Shevel’s expertise extends beyond the confines of campus, as she has provided analysis to an array of media outlets to make whatever sense can be made of the geopolitical conflict. She has offered insight into issues ranging from Ukrainian national identity, modern history, defensive aims and reconstruction all while her home country is being attacked by Russia.
The Daily has been particularly privy to the expertise of Ukrainians at Tufts. Sophomore Mariia Kudina has published a column in the Daily this year in which she documents and explains the war in Ukraine.
Kudina provided analysis of Ukrainian military strategy and survival shelters. She told the stories of Ukrainian women held captive by the Russians, the kidnapping of Ukrainian children and the inhumane shelling and starving of Mariupol.
And still, while offering these insights, Kudina personified the human costs of Russian brutality. She provides the Daily and the greater Tufts community with a reminder that behind headlines such as “Russia has lost nearly half its main battle tanks” and “Ukraine readies along all fronts for Russia’s next big attack” lie real human suffering and trauma.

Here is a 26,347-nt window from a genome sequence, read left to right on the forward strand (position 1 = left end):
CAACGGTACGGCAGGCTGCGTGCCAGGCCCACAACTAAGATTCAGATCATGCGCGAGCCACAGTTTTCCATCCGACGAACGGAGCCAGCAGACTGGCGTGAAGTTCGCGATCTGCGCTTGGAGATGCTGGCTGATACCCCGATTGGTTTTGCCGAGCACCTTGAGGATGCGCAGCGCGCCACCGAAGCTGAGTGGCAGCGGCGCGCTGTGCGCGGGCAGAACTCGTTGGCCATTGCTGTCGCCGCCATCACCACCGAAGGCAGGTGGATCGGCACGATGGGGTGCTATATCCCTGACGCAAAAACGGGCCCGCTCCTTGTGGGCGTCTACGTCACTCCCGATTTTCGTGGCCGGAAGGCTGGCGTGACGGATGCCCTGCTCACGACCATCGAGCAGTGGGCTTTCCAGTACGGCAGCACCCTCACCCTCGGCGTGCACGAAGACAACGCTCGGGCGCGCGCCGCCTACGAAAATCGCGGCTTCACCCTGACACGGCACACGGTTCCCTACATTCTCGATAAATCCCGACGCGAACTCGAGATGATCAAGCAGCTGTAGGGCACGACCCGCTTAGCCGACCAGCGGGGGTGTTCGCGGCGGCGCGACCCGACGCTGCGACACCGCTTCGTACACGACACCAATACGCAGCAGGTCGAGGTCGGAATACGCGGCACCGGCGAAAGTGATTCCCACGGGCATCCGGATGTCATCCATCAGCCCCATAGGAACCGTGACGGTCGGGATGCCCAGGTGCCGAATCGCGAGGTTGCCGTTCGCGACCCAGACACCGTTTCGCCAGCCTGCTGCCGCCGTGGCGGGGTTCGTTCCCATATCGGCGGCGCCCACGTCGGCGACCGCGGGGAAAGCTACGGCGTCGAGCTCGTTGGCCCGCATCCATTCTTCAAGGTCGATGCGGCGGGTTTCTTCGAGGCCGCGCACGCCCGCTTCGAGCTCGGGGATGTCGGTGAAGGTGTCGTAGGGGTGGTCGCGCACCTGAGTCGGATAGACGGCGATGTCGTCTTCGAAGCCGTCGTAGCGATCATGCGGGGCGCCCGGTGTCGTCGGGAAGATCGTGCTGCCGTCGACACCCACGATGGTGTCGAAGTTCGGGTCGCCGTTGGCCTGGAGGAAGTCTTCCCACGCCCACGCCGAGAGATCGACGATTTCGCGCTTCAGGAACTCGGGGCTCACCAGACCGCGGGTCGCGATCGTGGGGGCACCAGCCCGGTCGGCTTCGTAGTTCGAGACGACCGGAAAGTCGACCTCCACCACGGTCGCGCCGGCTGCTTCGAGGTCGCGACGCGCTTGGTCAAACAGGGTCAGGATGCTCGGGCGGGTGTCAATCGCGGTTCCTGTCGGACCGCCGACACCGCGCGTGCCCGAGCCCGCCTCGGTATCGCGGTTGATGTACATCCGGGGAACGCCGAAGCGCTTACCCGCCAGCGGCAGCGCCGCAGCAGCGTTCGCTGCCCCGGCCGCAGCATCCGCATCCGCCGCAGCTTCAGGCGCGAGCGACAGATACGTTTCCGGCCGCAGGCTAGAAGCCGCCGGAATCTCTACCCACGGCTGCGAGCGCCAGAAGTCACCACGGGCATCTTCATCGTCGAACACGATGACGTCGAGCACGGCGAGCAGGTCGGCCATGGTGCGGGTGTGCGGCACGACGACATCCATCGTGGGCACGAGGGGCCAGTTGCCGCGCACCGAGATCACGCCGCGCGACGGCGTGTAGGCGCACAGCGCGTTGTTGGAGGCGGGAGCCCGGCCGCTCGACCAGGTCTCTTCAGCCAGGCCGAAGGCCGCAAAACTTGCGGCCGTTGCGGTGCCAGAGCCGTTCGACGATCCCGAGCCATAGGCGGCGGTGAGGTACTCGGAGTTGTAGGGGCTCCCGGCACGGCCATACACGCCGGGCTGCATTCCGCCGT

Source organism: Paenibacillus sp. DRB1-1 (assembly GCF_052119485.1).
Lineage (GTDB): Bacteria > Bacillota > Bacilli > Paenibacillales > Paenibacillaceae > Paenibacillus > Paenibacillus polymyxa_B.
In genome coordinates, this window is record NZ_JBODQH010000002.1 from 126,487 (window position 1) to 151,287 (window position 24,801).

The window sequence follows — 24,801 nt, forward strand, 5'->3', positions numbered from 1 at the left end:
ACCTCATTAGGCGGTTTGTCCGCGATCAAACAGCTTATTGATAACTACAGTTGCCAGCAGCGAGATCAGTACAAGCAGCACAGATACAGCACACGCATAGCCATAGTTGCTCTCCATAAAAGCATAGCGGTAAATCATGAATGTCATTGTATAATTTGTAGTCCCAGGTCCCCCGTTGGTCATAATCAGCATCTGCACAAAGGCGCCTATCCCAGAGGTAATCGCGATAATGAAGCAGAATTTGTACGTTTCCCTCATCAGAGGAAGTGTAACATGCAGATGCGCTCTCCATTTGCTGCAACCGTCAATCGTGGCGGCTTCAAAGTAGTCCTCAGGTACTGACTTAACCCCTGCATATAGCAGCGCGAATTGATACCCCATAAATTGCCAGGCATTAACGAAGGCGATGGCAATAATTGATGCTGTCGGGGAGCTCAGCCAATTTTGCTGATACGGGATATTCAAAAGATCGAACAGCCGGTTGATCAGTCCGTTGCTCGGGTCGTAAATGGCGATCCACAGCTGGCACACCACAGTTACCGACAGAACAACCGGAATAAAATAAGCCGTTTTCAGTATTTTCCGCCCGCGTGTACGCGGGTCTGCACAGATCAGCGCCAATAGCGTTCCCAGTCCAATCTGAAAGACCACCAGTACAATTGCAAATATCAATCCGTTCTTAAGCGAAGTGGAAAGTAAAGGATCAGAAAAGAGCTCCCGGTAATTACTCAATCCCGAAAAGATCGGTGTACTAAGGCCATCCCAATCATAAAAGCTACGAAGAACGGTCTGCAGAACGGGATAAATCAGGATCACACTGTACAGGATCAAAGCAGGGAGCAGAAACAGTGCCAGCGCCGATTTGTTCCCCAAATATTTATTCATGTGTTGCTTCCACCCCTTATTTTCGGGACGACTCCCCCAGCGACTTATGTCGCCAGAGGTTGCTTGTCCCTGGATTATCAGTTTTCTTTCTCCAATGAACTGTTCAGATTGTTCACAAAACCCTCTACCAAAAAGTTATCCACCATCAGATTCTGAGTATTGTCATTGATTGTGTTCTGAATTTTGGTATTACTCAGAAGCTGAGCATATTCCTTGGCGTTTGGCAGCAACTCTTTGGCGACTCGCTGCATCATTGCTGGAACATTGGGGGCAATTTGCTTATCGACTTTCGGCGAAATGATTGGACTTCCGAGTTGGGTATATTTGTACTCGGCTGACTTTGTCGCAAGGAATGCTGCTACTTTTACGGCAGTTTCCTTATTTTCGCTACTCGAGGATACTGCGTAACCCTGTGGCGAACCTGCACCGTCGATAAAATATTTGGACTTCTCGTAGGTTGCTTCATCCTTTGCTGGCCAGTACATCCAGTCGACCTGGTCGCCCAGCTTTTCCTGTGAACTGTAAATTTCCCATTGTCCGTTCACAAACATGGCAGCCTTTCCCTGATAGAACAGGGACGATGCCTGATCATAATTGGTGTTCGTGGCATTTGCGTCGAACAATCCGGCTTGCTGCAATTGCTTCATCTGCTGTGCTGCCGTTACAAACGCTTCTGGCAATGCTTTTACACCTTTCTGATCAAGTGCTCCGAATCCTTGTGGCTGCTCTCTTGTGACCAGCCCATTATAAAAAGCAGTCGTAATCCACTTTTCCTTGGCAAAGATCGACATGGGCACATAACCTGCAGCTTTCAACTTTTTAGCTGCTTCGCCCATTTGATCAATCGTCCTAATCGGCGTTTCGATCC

While the West speculates if “A year after invasion, has Russia already lost?” Kudina reminds us that long after Ukraine’s triumph, the impact of the war will be felt across generations of Ukrainians. She has provided a personal account of the toll the war has taken with striking details of understanding and processing collective trauma. She has also taken us on a journey with her back to her homeland, providing the Daily and our readers with firsthand accounts of the war.
Thanks to Mariia Kudina; thanks to Professor Shevel; thanks to President Zelenskyy; thanks to Roman Hrybov; thanks to the Armed Forces of Ukraine; thanks to the unbreakable spirit of Ukraine and the unwavering resolve of Ukrainians, we are able to write this peace today and exclaim proudly that we will always support freedom in the face of oppression, democracy in the face of authoritarianism and Ukraine in the face of Russian brutality.